St Anthony of the Desert

Orthodox Christian Mission

Las Cruces, New Mexico

Fr Gabriel

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Mar24

Notes on The Way of a Pilgrim

Written in the first person by an anonymous Russian with few possessions or needs, this book became a classic text in Russia in the 19th century. It did not appear in English until 1930, in the edition translated by R. M. French, sponsored by the Episcopal Book Club, with forward by Bishop Walter Frere, founder of the Community of the Resurrection, Mirfield, England, and Bishop of Truro prior to his death in 1938.
The pilgrimage referred to in the title can be placed in the 1850s by using clues contained within the book itself. It had to have taken place between the the Crimean War mentioned in book four (1853-1856) and 1861, the year that Tsar Alexander II liberated the serfs.
Pilgrimage is a constant theme in Slavic spirituality. The pilgrim is a strannik, or “wanderer” in alternative translation, and always a spiritual seeker.
Elder Amvrosy of the Optino Monastery tells the story of a pilgrim who visited with the spiritual father (starets) Makary, and that this pilgrim was so knowledgeable and fulfilled that Starets Makary simply affirmed his spiritual depth and sent him on his way. Could this have been our anonymous pilgrim? Perhaps, but we will never know for sure, for we have no name and little personal information about him.
The initiative for the author’s pilgrimage came from hearing a priest’s sermon on I Thessalonians 5:17, “pray without ceasing.”  Upon hearing this text propounded without satisfactory guidance, the pilgrim starts  off from Kiev, seeking for those who can interpret the text for him.
After his initial searches prove inadequate, because they are either too superficial or too academic, the pilgrim comes to a monastery — presumably Znamensky in Irkutsk, founded 1762.  Irkutsk is near Lake Baikal, just North of the Mongolian border. There he finally meets the starets who is able to guide him in the Jesus prayer.
The starets’ initial advice is this: “Sit down in silence. Lower your head, shut your eyes, breathe out gently, and imagine yourself looking into your own heart. Carry your mind, that is, your thoughts, from your head to your heart. As you breathe out, say, ‘Lord Jesus Christ, have mercy on me.’ Say it moving your lips gently, or simply say it in your mind. Try to put all other thoughts aside. Be calm, be patient, and repeat the process very frequently.”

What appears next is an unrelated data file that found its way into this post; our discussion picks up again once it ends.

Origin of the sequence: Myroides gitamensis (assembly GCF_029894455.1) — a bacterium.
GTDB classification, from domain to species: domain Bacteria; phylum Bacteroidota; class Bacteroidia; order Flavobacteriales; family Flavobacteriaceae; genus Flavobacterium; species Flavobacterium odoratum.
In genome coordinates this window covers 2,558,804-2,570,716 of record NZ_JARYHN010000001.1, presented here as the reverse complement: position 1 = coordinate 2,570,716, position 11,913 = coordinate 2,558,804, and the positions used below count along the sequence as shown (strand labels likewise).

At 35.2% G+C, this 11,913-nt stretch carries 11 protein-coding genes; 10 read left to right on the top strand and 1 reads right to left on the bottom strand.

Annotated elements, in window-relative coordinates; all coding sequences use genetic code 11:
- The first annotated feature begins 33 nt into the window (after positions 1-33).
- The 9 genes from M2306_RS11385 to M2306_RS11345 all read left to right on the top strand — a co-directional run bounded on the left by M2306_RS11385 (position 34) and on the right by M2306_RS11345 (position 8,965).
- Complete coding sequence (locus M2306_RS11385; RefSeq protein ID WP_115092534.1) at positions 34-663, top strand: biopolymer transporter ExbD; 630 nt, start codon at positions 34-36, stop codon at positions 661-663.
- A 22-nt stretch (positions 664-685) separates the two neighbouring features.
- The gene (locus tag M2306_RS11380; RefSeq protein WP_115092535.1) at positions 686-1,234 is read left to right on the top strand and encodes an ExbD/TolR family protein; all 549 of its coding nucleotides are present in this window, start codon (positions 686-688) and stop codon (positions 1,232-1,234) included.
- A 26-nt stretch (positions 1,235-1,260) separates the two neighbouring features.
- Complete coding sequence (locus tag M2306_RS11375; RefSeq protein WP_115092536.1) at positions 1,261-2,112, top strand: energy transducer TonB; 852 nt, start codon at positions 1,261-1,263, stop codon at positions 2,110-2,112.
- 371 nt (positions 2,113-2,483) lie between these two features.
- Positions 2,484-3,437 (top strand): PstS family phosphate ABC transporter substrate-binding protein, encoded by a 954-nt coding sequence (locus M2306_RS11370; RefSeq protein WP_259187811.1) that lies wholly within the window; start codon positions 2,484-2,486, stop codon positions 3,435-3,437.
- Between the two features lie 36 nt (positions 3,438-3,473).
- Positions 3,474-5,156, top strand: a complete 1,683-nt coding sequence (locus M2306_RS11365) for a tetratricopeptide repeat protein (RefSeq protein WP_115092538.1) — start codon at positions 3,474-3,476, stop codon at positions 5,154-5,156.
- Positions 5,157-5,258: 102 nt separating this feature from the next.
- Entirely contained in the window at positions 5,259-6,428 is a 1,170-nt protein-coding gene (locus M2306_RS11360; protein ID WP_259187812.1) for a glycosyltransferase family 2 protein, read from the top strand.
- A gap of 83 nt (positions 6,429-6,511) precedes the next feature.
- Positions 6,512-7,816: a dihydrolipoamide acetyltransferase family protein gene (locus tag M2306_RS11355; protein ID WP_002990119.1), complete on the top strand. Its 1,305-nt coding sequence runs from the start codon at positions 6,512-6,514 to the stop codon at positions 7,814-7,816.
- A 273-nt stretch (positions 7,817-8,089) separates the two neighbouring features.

As the pilgrim uses the prayer many times daily, he comes to realize God’s presence in his life and throughout the creation. The Jesus prayer reveals to him “the inner secret of the heart.” He focuses on the Presence, yet he is aware of the circumstances of his life and the historical changes taking place around him. But, as was the case with his physical needs, he finds that these things do not matter on an eternal plane. He sees all things, as the old saying goes, sub specie aeternitatis – “from the viewpoint of eternity.”  He attains unto what we call in the eastern tradition apatheia – the ability to detach from unimportant things of life. The work ends with his desire to go to Jerusalem.
For us, The Way of a Pilgrim functions on four levels. On the first level, it is an introduction to the Jesus Prayer, and a call to experience its joy in our lives.
On the second level, it is an expression of the life of the hermit monk and an invitation to join in that life.
On the third level, it is a subtle introduction to the teachings contained in the Philokalia, the classic collection of Orthodox Spirituality. The pilgrim receives a short Russian version of it as a gift. So strewn through the The Way are references to St. Dmitri of Rostov, Athanasius of Athos, St. Symeon the New Theologian, St. Peter of Damascus, Nicephorus the Solitary, St. Gregory of Sinai, and others. The Art of Prayer: An Orthodox Anthology contains many of these references.
Lastly, The Way invites us to the core pilgrimage, which is to give our hearts to God.

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